'Vote No' campaign launched for assembly referendum

  • Published

The Welsh assembly has failed to deliver, campaigners against devolving more law-making powers have said.

A group calling for a No vote in the 3 March referendum launched its campaign on Wednesday.

Its organisers said they would not apply for official lead campaign status and would decline public funding.

That will mean the Yes For Wales campaign will not be able to get the funding either. It said it would consult with the Electoral Commission.

The No campaign was launched at Newbridge Rugby Club, in Caerphilly,

Its director Rachel Banner said True Wales would apply to be the designated as a campaign for the referendum, but would decline the £70,000 on offer to lead campaigns from the Electoral Commission.

She said: "Enough of the hard-earned money of the hard-working people of Wales has been spent on giving more power to politicians."

In response, a spokesman for Yes for Wales said: "Our priority is to engage the Welsh public in the referendum and will be discussing with the Electoral Commission the best way to do this."

Ms Banner also attacked what she called Cardiff Bay's "political class".

"But - so far - with the tools it already has, the assembly has failed to achieve what was promised in 1997," she said.

She said Wales received worse health services than England, despite Aneurin Bevan's promise of a universal and equal health care for everyone in the UK.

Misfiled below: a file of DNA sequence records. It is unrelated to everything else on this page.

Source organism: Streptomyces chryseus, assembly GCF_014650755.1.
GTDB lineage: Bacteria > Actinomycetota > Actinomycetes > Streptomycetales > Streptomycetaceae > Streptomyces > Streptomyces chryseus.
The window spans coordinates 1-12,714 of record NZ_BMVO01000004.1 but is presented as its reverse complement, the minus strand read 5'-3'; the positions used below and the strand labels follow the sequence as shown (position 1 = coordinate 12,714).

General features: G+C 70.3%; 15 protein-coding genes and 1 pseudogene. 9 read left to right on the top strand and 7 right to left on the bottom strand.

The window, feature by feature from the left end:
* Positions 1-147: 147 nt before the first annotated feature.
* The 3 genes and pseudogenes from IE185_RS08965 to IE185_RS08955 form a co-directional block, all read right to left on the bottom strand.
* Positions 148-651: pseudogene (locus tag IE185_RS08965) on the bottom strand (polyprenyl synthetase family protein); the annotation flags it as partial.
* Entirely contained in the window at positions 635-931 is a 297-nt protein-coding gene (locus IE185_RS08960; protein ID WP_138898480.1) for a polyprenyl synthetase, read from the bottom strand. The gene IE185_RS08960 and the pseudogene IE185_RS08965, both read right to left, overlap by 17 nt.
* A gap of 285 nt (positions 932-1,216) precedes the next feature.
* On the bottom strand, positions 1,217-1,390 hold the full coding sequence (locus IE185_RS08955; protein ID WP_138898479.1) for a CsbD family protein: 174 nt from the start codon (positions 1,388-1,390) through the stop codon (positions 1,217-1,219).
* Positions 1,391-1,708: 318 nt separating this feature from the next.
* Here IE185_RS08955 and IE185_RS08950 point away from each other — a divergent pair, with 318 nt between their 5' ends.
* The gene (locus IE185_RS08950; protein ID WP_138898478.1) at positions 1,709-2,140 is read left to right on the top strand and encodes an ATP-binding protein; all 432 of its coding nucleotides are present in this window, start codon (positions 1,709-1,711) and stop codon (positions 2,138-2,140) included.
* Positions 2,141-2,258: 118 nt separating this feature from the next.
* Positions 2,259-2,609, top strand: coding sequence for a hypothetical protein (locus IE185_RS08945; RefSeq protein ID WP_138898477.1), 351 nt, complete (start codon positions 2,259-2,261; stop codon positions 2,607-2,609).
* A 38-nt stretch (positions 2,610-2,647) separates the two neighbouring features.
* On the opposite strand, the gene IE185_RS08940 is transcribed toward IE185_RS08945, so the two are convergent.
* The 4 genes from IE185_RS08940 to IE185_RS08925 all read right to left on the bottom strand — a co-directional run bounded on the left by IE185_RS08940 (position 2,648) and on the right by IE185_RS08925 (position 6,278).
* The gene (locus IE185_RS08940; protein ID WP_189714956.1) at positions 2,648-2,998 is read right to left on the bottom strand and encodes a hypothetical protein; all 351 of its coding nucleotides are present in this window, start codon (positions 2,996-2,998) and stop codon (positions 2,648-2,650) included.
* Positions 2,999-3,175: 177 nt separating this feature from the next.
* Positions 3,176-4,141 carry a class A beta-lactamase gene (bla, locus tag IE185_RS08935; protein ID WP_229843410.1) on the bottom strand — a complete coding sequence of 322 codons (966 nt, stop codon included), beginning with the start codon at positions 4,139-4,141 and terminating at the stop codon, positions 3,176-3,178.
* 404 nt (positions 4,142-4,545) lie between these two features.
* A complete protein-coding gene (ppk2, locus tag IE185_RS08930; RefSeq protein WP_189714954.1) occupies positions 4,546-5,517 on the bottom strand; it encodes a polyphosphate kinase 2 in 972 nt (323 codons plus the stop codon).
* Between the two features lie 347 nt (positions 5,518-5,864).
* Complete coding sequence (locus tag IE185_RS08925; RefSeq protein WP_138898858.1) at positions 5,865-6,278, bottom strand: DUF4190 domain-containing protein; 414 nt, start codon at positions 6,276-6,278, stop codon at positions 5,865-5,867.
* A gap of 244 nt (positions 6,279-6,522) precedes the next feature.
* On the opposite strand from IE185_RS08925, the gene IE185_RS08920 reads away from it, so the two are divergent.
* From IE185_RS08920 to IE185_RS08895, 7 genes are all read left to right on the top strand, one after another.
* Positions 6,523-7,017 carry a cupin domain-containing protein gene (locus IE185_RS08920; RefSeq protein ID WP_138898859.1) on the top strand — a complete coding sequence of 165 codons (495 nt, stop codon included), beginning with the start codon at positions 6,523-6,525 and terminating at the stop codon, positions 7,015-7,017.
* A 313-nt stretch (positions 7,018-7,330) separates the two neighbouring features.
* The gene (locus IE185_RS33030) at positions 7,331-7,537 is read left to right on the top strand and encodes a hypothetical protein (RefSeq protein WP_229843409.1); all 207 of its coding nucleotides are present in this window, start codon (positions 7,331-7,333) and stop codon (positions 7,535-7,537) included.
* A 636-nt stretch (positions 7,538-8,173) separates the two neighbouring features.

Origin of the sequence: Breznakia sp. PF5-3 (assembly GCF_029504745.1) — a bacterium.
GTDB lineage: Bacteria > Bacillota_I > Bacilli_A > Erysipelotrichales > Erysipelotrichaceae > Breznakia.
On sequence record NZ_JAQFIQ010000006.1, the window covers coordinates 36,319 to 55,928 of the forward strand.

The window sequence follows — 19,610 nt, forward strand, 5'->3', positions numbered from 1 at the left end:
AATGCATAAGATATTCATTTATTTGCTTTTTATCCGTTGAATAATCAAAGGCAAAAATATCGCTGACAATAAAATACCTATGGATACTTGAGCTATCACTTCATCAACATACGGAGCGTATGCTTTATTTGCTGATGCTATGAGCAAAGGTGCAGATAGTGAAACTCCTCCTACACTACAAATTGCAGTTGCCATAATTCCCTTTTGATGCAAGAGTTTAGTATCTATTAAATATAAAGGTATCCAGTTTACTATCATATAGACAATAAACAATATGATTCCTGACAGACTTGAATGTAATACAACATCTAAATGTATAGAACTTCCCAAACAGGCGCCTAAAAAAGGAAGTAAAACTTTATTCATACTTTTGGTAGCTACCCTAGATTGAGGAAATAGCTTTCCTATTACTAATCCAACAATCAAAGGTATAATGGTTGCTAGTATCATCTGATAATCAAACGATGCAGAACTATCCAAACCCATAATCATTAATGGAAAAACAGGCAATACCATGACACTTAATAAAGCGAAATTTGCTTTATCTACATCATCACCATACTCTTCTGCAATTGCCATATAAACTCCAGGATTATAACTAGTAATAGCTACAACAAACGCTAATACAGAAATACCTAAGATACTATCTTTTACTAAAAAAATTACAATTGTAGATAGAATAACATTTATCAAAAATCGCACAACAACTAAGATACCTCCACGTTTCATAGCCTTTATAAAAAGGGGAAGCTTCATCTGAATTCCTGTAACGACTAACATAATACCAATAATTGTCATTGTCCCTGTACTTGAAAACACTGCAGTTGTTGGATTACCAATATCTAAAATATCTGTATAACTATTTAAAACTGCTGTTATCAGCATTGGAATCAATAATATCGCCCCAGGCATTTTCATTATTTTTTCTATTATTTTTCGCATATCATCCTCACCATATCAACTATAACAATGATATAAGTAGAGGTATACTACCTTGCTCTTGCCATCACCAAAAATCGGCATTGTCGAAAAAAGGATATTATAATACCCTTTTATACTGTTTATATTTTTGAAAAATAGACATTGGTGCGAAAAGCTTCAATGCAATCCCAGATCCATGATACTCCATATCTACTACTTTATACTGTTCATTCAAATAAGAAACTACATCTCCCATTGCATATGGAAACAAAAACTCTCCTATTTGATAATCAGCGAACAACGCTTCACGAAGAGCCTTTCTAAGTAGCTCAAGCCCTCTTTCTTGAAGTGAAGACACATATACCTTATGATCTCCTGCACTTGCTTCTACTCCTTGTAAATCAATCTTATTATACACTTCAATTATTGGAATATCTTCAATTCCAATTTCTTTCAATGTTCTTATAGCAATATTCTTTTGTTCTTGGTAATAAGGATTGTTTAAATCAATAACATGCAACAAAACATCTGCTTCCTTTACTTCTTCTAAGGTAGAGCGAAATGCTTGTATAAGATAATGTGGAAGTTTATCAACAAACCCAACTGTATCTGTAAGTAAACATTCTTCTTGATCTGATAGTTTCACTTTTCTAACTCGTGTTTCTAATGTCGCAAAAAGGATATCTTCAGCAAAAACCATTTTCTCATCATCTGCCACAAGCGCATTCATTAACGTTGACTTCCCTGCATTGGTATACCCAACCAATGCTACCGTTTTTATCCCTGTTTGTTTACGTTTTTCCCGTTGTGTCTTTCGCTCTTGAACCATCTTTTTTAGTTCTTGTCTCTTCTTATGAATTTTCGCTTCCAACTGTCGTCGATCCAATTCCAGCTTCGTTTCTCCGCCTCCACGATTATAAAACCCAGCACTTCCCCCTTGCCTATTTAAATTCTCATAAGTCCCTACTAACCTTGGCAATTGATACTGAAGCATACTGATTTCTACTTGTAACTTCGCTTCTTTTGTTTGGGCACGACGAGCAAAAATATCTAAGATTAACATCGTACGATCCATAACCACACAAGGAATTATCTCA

Boosting the assembly's law-making powers was part of a "slippery slope" towards independence, she said.

"It's time to stop treating the people of Wales like children with whom the Bay political class cannot share the secrets of its unravelling radical devolution."

Ms Banner, a teacher and Labour party member, said True Wales offered "a better, more forward-looking form of devolution".

Politicians should hand power over to people, instead of "centralising" power in Cardiff Bay and turning the assembly into a "pale copy of Westminster", she said.

The referendum will be held on 3 March.

It will be the third devolution referendum in Wales since proposals to create an assembly were heavily defeated at the first vote in 1979.

The second referendum in 1997 resulted in a narrow Yes vote which led to the opening of the assembly two years later.

At present the assembly can ask parliament to transfer primary law-making powers in devolved fields on a case-by-case basis.

The opposing Yes For Wales campaign, launched earlier this month, is backed by the leadership of Wales' four main political parties.

The Yes For Wales campaign said the assembly would be more efficient and accountable if it did not have to seek "permission" to pass laws.

Speaking for the Yes campaign, Gwyn Griffiths, a retired teacher from Caerphilly, said: "The people of Wales have the right to expect that laws only affecting Wales should be made in Wales.

"I simply cannot understand why anyone would want to keep a system which requires Wales to ask 'permission' to manage its own affairs, and denies us similar rights enjoyed by the people of Scotland and Northern Ireland.

"The Yes campaign has a simple, positive message which already has the support of people from all walks of life."

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